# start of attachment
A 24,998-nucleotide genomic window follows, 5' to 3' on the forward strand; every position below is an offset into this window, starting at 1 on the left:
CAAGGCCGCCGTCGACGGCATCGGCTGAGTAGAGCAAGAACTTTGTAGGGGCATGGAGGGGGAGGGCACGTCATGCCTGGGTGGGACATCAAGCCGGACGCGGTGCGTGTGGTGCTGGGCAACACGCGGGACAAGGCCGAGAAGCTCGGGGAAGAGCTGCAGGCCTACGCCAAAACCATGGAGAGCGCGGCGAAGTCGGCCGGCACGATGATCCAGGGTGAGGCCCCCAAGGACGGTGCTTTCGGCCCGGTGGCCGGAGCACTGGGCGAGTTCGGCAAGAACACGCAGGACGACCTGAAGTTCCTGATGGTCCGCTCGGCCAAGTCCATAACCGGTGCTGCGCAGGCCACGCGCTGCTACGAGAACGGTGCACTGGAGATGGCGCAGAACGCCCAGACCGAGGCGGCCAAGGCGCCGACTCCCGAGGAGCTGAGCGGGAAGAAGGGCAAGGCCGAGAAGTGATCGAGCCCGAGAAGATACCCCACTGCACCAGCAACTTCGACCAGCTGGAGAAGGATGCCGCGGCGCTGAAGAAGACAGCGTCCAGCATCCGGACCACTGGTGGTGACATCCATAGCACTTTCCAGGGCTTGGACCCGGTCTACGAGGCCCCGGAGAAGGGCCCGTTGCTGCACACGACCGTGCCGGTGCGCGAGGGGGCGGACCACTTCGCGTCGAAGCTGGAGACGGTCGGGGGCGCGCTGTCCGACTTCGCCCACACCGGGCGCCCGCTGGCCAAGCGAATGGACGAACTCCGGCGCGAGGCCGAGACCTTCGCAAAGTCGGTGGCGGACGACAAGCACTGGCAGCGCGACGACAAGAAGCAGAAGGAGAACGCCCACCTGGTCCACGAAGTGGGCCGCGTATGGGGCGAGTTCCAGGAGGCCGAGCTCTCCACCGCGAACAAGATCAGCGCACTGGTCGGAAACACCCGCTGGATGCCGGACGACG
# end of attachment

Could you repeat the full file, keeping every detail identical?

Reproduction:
A 24,998-nucleotide genomic window follows, 5' to 3' on the forward strand; every position below is an offset into this window, starting at 1 on the left:
CAAGGCCGCCGTCGACGGCATCGGCTGAGTAGAGCAAGAACTTTGTAGGGGCATGGAGGGGGAGGGCACGTCATGCCTGGGTGGGACATCAAGCCGGACGCGGTGCGTGTGGTGCTGGGCAACACGCGGGACAAGGCCGAGAAGCTCGGGGAAGAGCTGCAGGCCTACGCCAAAACCATGGAGAGCGCGGCGAAGTCGGCCGGCACGATGATCCAGGGTGAGGCCCCCAAGGACGGTGCTTTCGGCCCGGTGGCCGGAGCACTGGGCGAGTTCGGCAAGAACACGCAGGACGACCTGAAGTTCCTGATGGTCCGCTCGGCCAAGTCCATAACCGGTGCTGCGCAGGCCACGCGCTGCTACGAGAACGGTGCACTGGAGATGGCGCAGAACGCCCAGACCGAGGCGGCCAAGGCGCCGACTCCCGAGGAGCTGAGCGGGAAGAAGGGCAAGGCCGAGAAGTGATCGAGCCCGAGAAGATACCCCACTGCACCAGCAACTTCGACCAGCTGGAGAAGGATGCCGCGGCGCTGAAGAAGACAGCGTCCAGCATCCGGACCACTGGTGGTGACATCCATAGCACTTTCCAGGGCTTGGACCCGGTCTACGAGGCCCCGGAGAAGGGCCCGTTGCTGCACACGACCGTGCCGGTGCGCGAGGGGGCGGACCACTTCGCGTCGAAGCTGGAGACGGTCGGGGGCGCGCTGTCCGACTTCGCCCACACCGGGCGCCCGCTGGCCAAGCGAATGGACGAACTCCGGCGCGAGGCCGAGACCTTCGCAAAGTCGGTGGCGGACGACAAGCACTGGCAGCGCGACGACAAGAAGCAGAAGGAGAACGCCCACCTGGTCCACGAAGTGGGCCGCGTATGGGGCGAGTTCCAGGAGGCCGAGCTCTCCACCGCGAACAAGATCAGCGCACTGGTCGGAAACACCCGCTGGATGCCGGACGACG